Brad Parks, read by Adam Verner. Dreamscape Media, , unabridged, eight CDs, 9.25 hrs., $59.99 ISBN 978-1-62923309-3

Verner’s lively narration makes for an entertaining ride for the fifth novel in Parks’s series chronicling the adventures of Newark Star-Ledger reporter Carter Ross. The story centers on a shady urban renewal project plagued by environmental misdeeds and cover-ups, as a sordid family conflict surrounding a recently murdered real estate developer unfolds. Verner brings a compelling first-person voice to the protagonist Ross, who finds himself juggling the caper with the demands of his complicated love life and the stresses of print journalism in an increasingly digital age. Verner’s tone conveys both Ross’s earnest commitment to try to do right by his conflicting obligations and his sometimes bumbling nature. The juicy cast of characters provides Verner with ample opportunities to shine. His turn as the murdered developer’s gruff father—an aging slum lord with a few tricks up his sleeve—is especially memorable. A Minotaur hardcover. (Mar.)

Reviewed on 06/27/2014 | Details & Permalink

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After I’m Gone

Laura Lippman, read by Linda Emond. HarperAudio, , unabridged, nine CDs, 10.5 hrs., $39.99 ISBN 978-0-06-226525-8

Lippman’s latest crime novel begins as more of a family drama, focusing on shady businessman Felix Brewer. The story opens as Felix flees suburban Maryland to escape the law, leaving behind his wife, Bambi; three daughters; and a mistress, Julie Saxony. When Julie disappears 10 years later, it is assumed that she joined Felix. The whodunit aspect of the narrative kicks in when her skeletal corpse is discovered in one of the city’s favorite body dumps, Leakin Park. Enter Sandy Sanchez, a retired Baltimore police detective who supplements his pension by closing the department’s cold cases, who reopens the investigation of Julia’s death. Emond reads the character-rich story with just the right amount of emotion, catching Bambi’s youthful infatuation, her smug comfort in a seemingly idyllic marriage, and, finally, her disillusionment. The actress is just as effective in portraying Felix’s brash scoundrel’s charm and the various moods of the very different daughters. As for Sandy Sanchez, the guy’s a dogged sleuth who saves his emotion for his work. Emond catches his faux empathy in interviews, his elation in uncovering decades-old clues, and his determination to get the job done. A William Morrow hardcover. (Mar.)

Reviewed on 06/27/2014 | Details & Permalink

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Without Warning

David Rosenfelt, read by Jeff Steitzer. Listen & Live Audio, , unabridged, $29.95 ISBN 978-1-59316-667-0

Rosenfelt’s latest hapless hero, Jake Robbins, is the police chief of Wilton, Maine, a job that becomes considerably more difficult after a powerful hurricane and flood unearth the town’s 50-year time capsule about 46 years prematurely. It was put in the ground several months before Jake’s wife, Jenny, was murdered. Inside, Jake finds are skeletal remains and a set of predictions about future crimes that accurately describes Jenny’s death along with several other murders. Narrator Steitzer, who has recorded several of Rosenfelt’s recent novels, uses a strong, resonant voice for the stalwart Jake. The police chief narrates much of the book, starting out casually and naturally, but becoming more emotional as the mysterious killer tightens the frame. Steitzer takes an appropriately more detached approach to the objective chapters. The men who work for Jake speak in different shades of gruff. The unsympathetic mayor sounds like the boisterous phony the author describes. Reporter Matt Higgins is aggressively ambitious. The result is a entertaining whodunit. A Minotaur hardcover. (Apr.)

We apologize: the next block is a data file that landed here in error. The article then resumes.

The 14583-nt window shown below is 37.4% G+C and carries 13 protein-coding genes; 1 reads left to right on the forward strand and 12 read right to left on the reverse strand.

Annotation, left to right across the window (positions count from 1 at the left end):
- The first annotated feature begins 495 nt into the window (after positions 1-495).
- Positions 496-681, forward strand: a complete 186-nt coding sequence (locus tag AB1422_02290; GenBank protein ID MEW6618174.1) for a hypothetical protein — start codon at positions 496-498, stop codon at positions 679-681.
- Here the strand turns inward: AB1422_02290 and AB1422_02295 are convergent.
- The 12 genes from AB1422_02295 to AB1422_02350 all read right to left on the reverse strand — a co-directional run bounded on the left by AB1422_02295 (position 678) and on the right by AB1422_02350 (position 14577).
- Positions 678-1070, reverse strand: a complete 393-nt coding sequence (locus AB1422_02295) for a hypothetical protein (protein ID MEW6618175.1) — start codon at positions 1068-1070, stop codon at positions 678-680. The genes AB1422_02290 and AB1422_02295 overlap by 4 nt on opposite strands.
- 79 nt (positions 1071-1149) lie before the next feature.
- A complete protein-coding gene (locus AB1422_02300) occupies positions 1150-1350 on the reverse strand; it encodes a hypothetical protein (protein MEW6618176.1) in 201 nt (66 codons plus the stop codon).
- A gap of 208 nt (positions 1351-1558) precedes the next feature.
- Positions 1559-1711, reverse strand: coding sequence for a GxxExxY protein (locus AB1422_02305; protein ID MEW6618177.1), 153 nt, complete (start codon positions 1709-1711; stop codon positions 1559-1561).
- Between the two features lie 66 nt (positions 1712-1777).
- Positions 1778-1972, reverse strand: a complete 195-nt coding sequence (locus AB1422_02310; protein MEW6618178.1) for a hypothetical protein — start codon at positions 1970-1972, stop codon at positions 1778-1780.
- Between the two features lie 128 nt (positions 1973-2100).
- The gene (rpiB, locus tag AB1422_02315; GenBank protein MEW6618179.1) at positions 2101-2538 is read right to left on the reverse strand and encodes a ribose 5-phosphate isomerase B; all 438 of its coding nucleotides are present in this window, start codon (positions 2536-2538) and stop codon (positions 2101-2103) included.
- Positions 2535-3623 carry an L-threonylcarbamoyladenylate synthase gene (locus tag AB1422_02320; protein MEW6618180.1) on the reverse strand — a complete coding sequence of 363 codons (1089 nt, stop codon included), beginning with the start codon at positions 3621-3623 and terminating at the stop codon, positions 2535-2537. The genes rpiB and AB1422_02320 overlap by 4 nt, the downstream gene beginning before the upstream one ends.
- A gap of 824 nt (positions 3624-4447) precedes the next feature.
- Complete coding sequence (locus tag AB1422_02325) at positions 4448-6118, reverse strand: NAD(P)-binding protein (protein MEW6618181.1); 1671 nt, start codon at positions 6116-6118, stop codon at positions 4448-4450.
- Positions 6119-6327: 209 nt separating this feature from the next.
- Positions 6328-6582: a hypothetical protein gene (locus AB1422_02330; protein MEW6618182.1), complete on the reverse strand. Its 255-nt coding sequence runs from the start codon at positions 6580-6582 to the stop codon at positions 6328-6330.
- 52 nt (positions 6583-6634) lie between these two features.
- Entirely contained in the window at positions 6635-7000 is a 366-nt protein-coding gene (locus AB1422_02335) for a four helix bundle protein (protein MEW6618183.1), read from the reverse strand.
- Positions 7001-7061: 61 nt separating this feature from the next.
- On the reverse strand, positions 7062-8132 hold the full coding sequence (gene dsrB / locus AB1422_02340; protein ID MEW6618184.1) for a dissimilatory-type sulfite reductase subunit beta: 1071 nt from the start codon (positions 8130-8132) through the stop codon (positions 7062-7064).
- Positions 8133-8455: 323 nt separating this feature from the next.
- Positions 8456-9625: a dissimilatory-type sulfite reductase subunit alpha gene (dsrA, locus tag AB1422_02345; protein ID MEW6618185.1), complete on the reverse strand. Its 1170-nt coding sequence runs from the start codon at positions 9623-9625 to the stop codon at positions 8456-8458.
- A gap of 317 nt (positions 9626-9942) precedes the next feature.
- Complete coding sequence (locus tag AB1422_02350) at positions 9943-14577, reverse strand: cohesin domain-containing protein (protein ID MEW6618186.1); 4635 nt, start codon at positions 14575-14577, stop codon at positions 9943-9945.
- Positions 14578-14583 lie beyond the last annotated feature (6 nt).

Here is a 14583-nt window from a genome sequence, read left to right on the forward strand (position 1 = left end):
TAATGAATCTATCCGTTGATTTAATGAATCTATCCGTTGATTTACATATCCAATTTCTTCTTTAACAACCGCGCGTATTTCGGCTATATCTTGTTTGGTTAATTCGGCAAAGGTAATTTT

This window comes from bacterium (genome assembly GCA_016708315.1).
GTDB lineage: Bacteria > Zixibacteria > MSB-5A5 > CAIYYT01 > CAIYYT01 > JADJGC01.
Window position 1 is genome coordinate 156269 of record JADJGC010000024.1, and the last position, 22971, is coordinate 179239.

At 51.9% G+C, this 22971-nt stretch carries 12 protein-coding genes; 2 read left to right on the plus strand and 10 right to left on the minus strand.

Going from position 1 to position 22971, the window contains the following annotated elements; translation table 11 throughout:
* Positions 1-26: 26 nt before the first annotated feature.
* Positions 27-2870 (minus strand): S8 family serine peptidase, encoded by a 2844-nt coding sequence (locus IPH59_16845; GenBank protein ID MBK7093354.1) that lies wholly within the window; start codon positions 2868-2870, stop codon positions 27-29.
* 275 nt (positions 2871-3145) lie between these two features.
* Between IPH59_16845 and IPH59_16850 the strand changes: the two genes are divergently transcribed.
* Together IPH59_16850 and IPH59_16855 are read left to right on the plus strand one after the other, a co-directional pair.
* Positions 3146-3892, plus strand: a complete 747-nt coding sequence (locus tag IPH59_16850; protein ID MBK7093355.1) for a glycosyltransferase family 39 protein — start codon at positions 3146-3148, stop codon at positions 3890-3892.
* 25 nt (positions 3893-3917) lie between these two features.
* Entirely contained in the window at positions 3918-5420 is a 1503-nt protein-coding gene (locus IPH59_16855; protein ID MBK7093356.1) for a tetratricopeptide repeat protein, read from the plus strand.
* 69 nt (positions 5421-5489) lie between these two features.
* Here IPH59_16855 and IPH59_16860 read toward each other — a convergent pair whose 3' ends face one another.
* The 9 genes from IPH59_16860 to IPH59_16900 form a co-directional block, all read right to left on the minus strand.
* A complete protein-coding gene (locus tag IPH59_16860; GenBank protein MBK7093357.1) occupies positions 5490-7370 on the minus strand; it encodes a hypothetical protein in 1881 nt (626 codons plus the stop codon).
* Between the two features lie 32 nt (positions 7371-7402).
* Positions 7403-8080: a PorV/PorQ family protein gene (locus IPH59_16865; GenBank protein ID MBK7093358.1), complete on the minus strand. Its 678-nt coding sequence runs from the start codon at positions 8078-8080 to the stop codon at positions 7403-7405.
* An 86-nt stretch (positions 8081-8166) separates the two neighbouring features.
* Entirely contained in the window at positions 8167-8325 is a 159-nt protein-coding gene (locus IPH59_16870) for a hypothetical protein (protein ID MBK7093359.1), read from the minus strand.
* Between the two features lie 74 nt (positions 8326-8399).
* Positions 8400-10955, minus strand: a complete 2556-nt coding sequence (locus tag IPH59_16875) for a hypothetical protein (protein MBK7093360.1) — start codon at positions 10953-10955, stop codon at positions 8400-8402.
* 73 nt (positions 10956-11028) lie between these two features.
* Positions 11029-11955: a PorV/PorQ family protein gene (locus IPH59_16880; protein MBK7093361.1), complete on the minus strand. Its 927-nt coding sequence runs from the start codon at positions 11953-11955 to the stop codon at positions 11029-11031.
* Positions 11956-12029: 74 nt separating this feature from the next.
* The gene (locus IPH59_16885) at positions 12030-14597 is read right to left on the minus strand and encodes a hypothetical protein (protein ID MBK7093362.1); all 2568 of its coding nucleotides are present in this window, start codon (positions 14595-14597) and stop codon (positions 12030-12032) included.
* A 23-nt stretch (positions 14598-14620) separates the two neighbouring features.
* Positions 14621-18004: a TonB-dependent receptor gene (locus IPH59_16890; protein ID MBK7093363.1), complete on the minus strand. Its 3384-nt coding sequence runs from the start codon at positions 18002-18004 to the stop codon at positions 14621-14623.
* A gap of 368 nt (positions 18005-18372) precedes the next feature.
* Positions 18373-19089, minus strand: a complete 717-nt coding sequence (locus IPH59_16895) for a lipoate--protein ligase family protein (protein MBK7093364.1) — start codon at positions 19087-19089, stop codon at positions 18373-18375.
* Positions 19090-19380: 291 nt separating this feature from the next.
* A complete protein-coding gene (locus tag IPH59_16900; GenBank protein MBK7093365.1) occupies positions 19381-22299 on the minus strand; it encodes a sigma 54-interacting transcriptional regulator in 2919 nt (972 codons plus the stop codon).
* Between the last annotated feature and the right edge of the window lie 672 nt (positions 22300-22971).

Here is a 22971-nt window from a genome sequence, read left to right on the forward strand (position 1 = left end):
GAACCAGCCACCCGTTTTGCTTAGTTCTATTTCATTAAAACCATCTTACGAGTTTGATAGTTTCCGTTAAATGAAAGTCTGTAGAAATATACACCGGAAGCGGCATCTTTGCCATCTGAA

Reviewed on 06/27/2014 | Details & Permalink

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Warriors

Ted Bell, read by John Shea. HarperAudio, , unabridged, 12 CDs, 14.5 hrs., $44.99 ISBN 978-0-06-234785-5

In Bell’s latest international thriller, China seeks world domination by sending minions to America to kidnap Bill Chase, the scientist responsible for every recent weapon of war that has kept the U.S. in control of land, sea, and air. Five years later, the Chinese military kill the sitting U.S. president and begin to display the fruits of Chase’s new designs, among them a humongous armed drone that nearly takes out the new president. Enter handsome, dashing Lord Alex Hawk, an upper class clubman-spy with “pirate’s blood in his veins” and James Bond’s fire in his loins. He is unwittingly seduced by the main villainess, China Moon, a stunningly beautiful but cold-hearted assassin. There is a very thin line separating Bell’s old-school thriller prose and new wave satire, and narrator Shea’s energetic, if not entirely successful, attempt at accents, ranging from British Etonian to American ebonics, comes bloody well close to erasing that line. A William Morrow hardcover. (Apr.)

Reviewed on 06/27/2014 | Details & Permalink

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The Target

David Baldacci, read by Ron McLarty and Orlagh Cassidy. Hachette Audio, , unabridged, eleven CDs, 13 hrs., $40 ISBN 978-1-4789-5248-0

Baldacci’s new thriller features Will Robie and Jessica Reel, secret agents licensed to kill by the U.S. president. Their officious superior hates them, but they’re just too darned good to dismiss. The novel unfolds in a segmented but connected series of their adventures, several of which lead to a dangerous incursion in North Korea and involve a ferocious hit woman. Aiding and abetting Baldacci’s characters are narrators McLarty and Cassidy, two total pros who have collaborated on other recent Baldacci audios. Here, the former is given the lion’s share of work, narrating the novel and, using minimal shading, providing the voices for Robie (usually calm and collected), the president (unyielding, with just a hint of self-doubt), the head of the CIA (combative, sour, fearful), among others. Cassidy supplies Reel with a steely self-confidence, shifts to a halting Asian accent for the infamous hit woman, and uses a similar but higher-pitched accent for the assassin’s young ward. Bottom line, McLarty and Cassidy get their job done as successfully as Robie and Reel. A Grand Central hardcover. (Apr.)

Reviewed on 06/27/2014 | Details & Permalink